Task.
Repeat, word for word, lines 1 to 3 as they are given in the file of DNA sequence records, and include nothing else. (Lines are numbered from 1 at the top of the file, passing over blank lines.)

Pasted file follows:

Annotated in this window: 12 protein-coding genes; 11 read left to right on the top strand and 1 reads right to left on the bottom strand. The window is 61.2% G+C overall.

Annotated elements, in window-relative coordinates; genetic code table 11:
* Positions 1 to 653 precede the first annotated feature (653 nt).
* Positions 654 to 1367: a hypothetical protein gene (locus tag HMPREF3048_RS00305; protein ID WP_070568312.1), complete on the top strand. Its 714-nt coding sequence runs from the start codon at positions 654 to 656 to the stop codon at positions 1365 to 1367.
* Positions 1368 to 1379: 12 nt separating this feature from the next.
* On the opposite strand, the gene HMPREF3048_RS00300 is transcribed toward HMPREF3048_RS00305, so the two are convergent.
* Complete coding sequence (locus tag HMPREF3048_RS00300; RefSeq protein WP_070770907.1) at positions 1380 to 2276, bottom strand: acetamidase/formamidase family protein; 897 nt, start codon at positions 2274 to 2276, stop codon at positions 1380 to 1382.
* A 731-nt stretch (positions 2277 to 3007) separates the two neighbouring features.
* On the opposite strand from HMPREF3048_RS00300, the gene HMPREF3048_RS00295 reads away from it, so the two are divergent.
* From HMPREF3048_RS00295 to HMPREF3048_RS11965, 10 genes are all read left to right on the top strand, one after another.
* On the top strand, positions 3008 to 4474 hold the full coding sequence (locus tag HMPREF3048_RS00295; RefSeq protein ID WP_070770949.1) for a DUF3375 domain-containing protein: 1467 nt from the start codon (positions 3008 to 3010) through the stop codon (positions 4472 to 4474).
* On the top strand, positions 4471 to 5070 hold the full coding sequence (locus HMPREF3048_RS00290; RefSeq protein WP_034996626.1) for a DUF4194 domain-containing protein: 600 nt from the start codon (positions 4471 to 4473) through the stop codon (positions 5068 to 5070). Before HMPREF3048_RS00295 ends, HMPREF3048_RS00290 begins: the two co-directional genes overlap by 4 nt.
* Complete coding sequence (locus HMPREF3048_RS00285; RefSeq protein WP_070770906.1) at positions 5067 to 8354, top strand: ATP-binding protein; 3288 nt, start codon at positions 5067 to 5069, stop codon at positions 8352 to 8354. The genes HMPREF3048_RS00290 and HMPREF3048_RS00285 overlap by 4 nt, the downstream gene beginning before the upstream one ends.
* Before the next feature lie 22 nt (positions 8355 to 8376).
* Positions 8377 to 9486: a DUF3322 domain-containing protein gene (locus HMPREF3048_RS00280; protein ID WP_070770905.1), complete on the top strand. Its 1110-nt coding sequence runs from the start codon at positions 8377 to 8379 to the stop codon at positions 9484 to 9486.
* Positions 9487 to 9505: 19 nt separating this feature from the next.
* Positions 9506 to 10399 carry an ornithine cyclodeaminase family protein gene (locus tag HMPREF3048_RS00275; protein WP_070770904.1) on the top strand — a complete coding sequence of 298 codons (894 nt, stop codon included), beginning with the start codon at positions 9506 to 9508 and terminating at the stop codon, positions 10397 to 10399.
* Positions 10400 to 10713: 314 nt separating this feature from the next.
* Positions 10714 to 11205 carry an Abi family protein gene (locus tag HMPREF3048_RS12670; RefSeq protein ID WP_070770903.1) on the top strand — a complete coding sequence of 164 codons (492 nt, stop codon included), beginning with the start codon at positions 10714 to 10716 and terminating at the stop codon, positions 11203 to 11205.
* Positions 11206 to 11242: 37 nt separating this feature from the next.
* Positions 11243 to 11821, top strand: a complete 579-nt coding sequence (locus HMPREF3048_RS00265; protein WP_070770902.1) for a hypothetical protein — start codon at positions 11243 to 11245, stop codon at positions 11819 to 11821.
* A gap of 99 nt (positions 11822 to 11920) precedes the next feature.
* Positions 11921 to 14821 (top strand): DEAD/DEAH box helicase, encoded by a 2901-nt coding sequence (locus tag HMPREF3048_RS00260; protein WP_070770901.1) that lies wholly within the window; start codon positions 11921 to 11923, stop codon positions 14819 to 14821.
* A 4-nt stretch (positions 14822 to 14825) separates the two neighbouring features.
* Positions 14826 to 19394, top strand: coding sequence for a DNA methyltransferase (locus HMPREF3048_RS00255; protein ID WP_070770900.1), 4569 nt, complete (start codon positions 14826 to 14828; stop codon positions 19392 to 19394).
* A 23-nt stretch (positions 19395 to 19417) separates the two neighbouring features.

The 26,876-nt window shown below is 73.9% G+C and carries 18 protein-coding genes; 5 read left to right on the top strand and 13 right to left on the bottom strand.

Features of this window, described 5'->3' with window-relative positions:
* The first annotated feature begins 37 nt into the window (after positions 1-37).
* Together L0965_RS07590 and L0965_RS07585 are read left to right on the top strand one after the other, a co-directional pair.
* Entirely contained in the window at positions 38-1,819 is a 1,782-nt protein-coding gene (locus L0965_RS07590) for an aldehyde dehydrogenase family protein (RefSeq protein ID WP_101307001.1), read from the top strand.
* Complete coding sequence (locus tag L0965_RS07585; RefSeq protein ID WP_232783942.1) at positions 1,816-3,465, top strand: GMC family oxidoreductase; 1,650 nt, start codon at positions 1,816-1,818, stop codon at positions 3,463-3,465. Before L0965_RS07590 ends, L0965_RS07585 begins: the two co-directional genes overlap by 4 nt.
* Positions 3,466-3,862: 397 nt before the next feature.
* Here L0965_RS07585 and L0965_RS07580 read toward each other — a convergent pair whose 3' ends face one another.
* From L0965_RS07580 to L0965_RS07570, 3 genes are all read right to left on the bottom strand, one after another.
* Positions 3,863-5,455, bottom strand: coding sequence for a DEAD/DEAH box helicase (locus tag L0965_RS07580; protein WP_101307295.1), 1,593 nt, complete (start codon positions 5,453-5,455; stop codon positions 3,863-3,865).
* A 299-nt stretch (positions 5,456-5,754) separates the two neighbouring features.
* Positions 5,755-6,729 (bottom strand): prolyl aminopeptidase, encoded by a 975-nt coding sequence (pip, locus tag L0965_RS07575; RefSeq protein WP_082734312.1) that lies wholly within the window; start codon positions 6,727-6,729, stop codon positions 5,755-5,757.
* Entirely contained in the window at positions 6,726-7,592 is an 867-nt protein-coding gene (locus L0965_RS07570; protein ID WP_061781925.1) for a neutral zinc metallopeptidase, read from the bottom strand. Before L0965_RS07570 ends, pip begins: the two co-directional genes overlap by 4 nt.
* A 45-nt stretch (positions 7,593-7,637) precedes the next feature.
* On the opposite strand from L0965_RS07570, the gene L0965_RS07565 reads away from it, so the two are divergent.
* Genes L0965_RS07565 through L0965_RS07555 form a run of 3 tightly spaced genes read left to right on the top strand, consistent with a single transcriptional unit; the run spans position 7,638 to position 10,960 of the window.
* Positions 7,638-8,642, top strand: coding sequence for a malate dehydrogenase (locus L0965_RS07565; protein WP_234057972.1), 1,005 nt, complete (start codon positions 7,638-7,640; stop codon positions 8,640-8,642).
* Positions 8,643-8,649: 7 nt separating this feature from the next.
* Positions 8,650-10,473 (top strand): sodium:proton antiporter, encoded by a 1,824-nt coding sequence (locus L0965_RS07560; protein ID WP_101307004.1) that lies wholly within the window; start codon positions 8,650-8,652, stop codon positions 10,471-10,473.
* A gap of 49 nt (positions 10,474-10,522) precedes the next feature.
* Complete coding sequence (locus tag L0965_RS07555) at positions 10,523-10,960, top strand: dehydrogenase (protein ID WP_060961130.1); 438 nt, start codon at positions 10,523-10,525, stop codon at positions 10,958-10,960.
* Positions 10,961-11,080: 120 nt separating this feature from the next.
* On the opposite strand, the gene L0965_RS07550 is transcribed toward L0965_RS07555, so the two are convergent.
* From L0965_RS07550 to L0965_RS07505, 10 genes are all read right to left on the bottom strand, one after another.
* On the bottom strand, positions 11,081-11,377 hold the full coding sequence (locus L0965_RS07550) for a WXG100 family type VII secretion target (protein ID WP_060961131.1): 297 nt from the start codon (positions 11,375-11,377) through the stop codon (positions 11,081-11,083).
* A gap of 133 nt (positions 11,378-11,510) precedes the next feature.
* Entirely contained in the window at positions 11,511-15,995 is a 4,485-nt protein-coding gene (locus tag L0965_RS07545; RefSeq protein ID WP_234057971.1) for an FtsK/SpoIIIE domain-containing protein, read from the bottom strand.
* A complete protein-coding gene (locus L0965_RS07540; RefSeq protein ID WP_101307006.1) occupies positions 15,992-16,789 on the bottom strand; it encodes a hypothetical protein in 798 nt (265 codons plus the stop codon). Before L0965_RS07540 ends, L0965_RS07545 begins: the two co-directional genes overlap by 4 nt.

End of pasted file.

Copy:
Annotated in this window: 12 protein-coding genes; 11 read left to right on the top strand and 1 reads right to left on the bottom strand. The window is 61.2% G+C overall.

Annotated elements, in window-relative coordinates; genetic code table 11:
* Positions 1 to 653 precede the first annotated feature (653 nt).